Songkran, yep it’s that time of the year again, the festival you love to hate, is almost upon us.
Widely observed not only in Thailand but also Burma, Cambodia and Laos, Songkran, is probably the most outrageous of all Thai festivals, of which there are many.
It wasn’t always that way but as time has passed the once pleasant, traditional sprinkle of water has transformed into a deluge, and more often than not it’s an icy cold deluge.
Don’t get me wrong, I enjoy Songkran, you won’t find me in the corner of the whining ex-pat who doesn’t like to get wet, I embrace it and come April 19 I can be found on Beach Road with my water gun fully loaded.
So, let’s take a look at Songkran, what it’s about and where in this crazy town you need to be to fully immerse yourself.
Songkran traditionally starts on April 13 running until the 15th however, Pattaya is its own animal and stretches the festivities out until the 20th with the party kicking off in tourist areas around beach and second road anytime from the 10th.
Traditionally the Songkran Festival, marks Thai New Year, throughout the Kingdom with folk visiting local temples and spending time with loved ones as well as participating in mild water throwing in a respectful manner, wishing well to others and hoping that the act of water will wash away any bad luck.
Nowadays, Songkran has become the largest water festival in the world and people come from all corners of the globe to Thailand and join in the revelry.
April just happens to be Thailand’s HOT SEASON’ and for that you can be thankful as revelers armed with buckets of water, super soakers, big barrels, basically anything that will carry water are ready to exchange in what generally is a friendly water fight.
The word Songkran originally comes from a Sanskrit word Sankranti’ literally meaning ‘astrological passage’, or the transformation of change.
The festival usually begins with merit-making and the visiting of temples where food is offered to Buddhist monks and water pouring over Buddhist statues is considered an iconic ritual, representing purification and the washing away of one’s sins and bad luck.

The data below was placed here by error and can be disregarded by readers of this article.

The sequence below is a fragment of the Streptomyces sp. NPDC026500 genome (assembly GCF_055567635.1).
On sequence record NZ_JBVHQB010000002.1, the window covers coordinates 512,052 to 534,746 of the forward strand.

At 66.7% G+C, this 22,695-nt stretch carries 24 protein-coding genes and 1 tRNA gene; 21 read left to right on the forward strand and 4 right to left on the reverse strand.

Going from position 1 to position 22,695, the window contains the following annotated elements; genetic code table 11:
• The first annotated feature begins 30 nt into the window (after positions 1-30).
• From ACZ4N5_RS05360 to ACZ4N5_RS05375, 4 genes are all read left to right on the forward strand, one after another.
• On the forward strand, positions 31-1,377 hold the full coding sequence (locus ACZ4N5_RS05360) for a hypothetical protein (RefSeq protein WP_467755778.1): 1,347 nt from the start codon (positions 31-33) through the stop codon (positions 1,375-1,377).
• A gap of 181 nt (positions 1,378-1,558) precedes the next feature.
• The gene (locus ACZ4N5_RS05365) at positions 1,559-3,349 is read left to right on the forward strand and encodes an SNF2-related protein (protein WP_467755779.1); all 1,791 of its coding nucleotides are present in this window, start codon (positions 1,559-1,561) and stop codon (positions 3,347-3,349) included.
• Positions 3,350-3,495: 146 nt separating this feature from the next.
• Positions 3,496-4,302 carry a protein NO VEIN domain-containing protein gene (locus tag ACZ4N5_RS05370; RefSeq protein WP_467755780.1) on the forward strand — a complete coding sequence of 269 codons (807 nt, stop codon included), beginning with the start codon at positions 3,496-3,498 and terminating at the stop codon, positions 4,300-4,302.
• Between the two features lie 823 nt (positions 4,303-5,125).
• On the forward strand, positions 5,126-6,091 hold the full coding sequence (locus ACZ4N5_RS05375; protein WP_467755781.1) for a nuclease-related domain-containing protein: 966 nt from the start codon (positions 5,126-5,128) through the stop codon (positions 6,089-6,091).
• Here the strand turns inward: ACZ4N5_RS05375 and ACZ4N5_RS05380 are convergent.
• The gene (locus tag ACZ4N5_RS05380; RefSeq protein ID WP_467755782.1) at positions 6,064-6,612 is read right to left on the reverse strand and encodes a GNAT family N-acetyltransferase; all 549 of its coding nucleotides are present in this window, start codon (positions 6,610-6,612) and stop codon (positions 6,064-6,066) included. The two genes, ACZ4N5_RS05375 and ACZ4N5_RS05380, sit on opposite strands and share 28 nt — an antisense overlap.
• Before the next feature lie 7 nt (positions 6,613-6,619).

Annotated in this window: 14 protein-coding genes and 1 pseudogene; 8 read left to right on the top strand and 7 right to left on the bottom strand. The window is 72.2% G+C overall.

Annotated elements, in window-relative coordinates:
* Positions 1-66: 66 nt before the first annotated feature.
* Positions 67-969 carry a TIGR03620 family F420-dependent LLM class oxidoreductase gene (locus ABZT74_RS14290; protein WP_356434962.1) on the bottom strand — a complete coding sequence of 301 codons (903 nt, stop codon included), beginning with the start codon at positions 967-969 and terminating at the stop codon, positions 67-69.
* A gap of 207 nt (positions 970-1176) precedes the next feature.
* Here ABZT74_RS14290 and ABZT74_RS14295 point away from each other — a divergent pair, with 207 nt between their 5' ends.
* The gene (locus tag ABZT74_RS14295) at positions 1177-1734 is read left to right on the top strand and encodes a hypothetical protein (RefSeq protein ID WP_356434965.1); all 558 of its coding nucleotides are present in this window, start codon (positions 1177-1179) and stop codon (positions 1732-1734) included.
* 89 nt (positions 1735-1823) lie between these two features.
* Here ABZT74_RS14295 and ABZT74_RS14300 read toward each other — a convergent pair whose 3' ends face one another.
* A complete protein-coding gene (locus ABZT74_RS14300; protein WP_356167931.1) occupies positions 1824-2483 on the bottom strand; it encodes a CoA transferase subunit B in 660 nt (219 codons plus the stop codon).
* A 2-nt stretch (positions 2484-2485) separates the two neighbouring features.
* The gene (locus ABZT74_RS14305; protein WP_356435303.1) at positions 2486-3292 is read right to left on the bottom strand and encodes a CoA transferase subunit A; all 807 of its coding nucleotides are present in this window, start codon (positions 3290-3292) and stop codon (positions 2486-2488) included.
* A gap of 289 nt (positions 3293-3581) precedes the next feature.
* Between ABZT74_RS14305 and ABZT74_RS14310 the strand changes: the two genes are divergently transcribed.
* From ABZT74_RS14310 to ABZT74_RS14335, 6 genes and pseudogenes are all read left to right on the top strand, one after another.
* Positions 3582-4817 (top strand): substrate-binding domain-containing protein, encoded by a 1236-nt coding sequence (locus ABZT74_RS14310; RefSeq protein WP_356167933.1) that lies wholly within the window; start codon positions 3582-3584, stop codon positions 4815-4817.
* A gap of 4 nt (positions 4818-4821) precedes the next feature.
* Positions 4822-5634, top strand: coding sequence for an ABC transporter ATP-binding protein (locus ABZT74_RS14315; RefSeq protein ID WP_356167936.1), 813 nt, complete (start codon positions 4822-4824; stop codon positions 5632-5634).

As a festival of unity, people who have moved away usually return home to their loved ones and elders and as a way to show respect, younger people often practice water pouring over the palms of their elders’ hands as paying reverence to ancestors is also an important part of Songkran tradition.
As I previously mentioned Pattaya has a tendency to jump the gun’ so expected to get wet if you’re in central Pattaya as early as the 10th or 11th.
This is usually initiated by foreigners/tourists hurling water at passes by regardless whether they’re on foot in a Songthaw or passing by on two wheels.
The official days don’t seem really to count in Pattaya, as a city of extremes Songkran is no different.
With that being said the main days tend to be April 18 and 19.
The 18th sees the party starting in North Pattaya and in particular Naklua, with roads closed and party-goers taking over.
However, the 19th really is the day Pattaya comes to a stand-still, beach road along with various other major roads are all officially closed as the city comes alive with the swell of water.
Central Festival on beach road really is a stand out spot to enjoy the day with friends, the sunken area on beach road is home to bands playing live music with people partying as over-head cannons dowse all.
In fact, the whole of beach road is a hype of activity major hotels such as The Hard Rock Hotel have pool and foam parties that spill on to the roadside as passersby once again feel the force of water cannons.
Many stages are also set up with a variety of entertainment and there’s no shortage of refreshment kiosks and pit stops to keep one fuelled.
The city is awash in true carnival style with people of all nationalies interacting and making the most of this unique experience.
Pattaya can quickly escalate into an outrageous celebration of life and freedom with most major soi’s having their own celebrations whether it be out of beer bars or pick-up trucks parked along the roadside, Pattaya knows how to party hard.
One other thing important to mention; don’t be surprised if your smeared in talcum powder or similar substances, this is all in good nature to wish you luck, happiness and fortune for the coming year.
Remember everyone is fair-game, excluding no one, so expected a soaking and often the ultimate prize is soaking someone who is dry and appears to want to stay that way.
It’s a no-holds-barred water fight but one that is good-willed.
Preparation is key
A word to the wise.
The weeks running up to Songkran you will be able to purchase your weapon of choice (water shooter) however that being said theirs never a shortage on the main days but do remember to buy a zip plastic wallet or bag to keep your belongings dry especially your phone and money.
Do remember though Songkran can unfortunately be a dangerous time with road accidents every year seemingly exceeding the previous.
So, whatever you do stay safe by all means have fun and party but be respectful to those around you.
By Paul Johnson